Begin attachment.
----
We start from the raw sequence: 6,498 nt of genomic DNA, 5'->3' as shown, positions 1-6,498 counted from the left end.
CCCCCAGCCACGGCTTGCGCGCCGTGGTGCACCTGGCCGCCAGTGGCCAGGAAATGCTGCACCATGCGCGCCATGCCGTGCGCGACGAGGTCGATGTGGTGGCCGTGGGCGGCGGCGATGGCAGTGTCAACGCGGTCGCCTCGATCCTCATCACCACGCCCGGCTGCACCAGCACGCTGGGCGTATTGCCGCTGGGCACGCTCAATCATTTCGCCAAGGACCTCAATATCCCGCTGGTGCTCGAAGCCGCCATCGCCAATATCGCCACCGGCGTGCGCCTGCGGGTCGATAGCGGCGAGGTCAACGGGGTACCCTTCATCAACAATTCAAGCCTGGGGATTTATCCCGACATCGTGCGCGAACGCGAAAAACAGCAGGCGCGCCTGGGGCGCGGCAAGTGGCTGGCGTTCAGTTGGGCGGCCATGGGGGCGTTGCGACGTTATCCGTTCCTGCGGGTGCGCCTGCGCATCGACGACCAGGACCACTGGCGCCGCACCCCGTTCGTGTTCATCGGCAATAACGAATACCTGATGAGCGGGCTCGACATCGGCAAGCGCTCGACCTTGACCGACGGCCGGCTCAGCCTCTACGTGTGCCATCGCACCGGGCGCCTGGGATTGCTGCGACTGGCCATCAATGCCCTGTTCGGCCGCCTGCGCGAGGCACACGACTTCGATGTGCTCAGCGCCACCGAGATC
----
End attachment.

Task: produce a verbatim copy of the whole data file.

We start from the raw sequence: 6,498 nt of genomic DNA, 5'->3' as shown, positions 1-6,498 counted from the left end.
CCCCCAGCCACGGCTTGCGCGCCGTGGTGCACCTGGCCGCCAGTGGCCAGGAAATGCTGCACCATGCGCGCCATGCCGTGCGCGACGAGGTCGATGTGGTGGCCGTGGGCGGCGGCGATGGCAGTGTCAACGCGGTCGCCTCGATCCTCATCACCACGCCCGGCTGCACCAGCACGCTGGGCGTATTGCCGCTGGGCACGCTCAATCATTTCGCCAAGGACCTCAATATCCCGCTGGTGCTCGAAGCCGCCATCGCCAATATCGCCACCGGCGTGCGCCTGCGGGTCGATAGCGGCGAGGTCAACGGGGTACCCTTCATCAACAATTCAAGCCTGGGGATTTATCCCGACATCGTGCGCGAACGCGAAAAACAGCAGGCGCGCCTGGGGCGCGGCAAGTGGCTGGCGTTCAGTTGGGCGGCCATGGGGGCGTTGCGACGTTATCCGTTCCTGCGGGTGCGCCTGCGCATCGACGACCAGGACCACTGGCGCCGCACCCCGTTCGTGTTCATCGGCAATAACGAATACCTGATGAGCGGGCTCGACATCGGCAAGCGCTCGACCTTGACCGACGGCCGGCTCAGCCTCTACGTGTGCCATCGCACCGGGCGCCTGGGATTGCTGCGACTGGCCATCAATGCCCTGTTCGGCCGCCTGCGCGAGGCACACGACTTCGATGTGCTCAGCGCCACCGAGATC